Derivatives, Pricing Efficiency and Gharar: Evidence on Embedded Options in Malaysia

Authors

  • Razali Haron Department of Finance and Graduate School of Management, International Islamic University Malaysia

Abstract

Derivatives, despites their extensive usage as risk management tools, receive differing arguments among the Muslim scholars. Focusing on embedded option contracts, the resolution of Islamic Fiqh Academy, Jeddah No (63/1/7) under the financial markets considers the currently applied option contracts as different from the Shariah nominated contracts and being neither a sum of money nor a utility or a financial right which may be waived, makes it forbidden in Shariah. Most Islamic scholars accuse option contracts of containing gharar and are transacted for speculative gains thus, prohibited in fiqh muamalat. Therefore, this study intends to investigate the accusation of the gharar elements in the option contracts. The Black Scholes Option Pricing Model (BSOPM) is used to examine the pricing of 183 outstanding embedded options (equity warrants) from January 2006 to December 2012. Cases of mispricing were detected in reference with their theoretical values indicating inefficiency in the Malaysian market and speculative activities taken place which are prohibited in Islam. Speculation contains gharar (uncertainty) and leads to maysir (gambling) and may result in wealth accumulation at the expense of other parties’ jahl (ignorance). Violating the concept of adl (justice), not serving the concept of maslahah (public interest) and not complying with the Maqasid al Shariah make speculation forbidden. The existence of gharar is empirically and statistically evidenced in the speculation activities indicated by the excessive mispricing detected in this study. This study contributes significantly in the literature by providing empirical evidence which is very much lacking in the study of options in Islamic Finance.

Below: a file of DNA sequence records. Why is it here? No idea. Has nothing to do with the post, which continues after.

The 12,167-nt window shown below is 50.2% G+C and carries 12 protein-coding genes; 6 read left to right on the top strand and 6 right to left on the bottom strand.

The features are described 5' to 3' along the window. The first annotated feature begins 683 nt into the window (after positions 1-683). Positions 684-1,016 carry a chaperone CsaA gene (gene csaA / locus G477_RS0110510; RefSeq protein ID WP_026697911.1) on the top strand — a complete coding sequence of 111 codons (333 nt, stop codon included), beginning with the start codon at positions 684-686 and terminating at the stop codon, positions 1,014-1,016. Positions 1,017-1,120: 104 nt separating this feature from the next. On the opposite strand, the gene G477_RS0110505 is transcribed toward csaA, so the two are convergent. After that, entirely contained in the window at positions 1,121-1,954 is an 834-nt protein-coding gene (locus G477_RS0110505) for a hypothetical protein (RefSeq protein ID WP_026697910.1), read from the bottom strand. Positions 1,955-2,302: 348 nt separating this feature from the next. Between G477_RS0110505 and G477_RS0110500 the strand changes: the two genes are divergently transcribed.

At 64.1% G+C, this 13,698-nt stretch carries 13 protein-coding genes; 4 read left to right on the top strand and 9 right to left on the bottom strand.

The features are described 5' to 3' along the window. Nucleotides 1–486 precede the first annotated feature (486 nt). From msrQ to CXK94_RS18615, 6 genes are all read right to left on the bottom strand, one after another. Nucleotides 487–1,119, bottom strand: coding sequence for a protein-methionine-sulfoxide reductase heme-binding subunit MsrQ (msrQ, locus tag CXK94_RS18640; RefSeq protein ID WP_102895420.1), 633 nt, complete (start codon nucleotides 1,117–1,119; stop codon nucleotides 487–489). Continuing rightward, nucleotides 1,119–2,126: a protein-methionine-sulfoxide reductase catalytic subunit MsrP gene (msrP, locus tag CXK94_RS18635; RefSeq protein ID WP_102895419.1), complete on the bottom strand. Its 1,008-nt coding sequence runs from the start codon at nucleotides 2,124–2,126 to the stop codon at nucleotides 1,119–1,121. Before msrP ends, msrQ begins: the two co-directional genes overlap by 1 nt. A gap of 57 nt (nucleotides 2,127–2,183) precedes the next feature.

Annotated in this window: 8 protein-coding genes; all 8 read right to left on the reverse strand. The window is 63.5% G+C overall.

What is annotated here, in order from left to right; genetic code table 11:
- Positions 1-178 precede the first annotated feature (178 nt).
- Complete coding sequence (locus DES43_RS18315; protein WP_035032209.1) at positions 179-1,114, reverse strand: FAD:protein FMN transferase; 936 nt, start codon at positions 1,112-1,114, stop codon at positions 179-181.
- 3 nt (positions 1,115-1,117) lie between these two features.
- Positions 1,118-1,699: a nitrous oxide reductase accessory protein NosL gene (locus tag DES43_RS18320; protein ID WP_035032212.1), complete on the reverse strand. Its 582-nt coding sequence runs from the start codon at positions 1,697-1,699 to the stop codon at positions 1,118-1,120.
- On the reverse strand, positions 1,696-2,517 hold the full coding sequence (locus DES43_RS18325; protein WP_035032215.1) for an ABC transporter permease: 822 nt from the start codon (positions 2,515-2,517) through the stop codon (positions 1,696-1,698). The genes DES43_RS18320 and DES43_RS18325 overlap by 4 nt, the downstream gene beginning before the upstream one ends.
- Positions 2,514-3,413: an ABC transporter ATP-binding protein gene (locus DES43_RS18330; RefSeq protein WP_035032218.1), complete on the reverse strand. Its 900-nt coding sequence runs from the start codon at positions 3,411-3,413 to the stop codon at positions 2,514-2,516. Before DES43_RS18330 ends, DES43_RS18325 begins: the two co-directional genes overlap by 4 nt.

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Published

2014-11-30

How to Cite

Haron, R. (2014). Derivatives, Pricing Efficiency and Gharar: Evidence on Embedded Options in Malaysia. Journal of Islamic Finance, 3(2), 39–48. Retrieved from https://journals.iium.edu.my/iiibf-journal/index.php/jif/article/view/47

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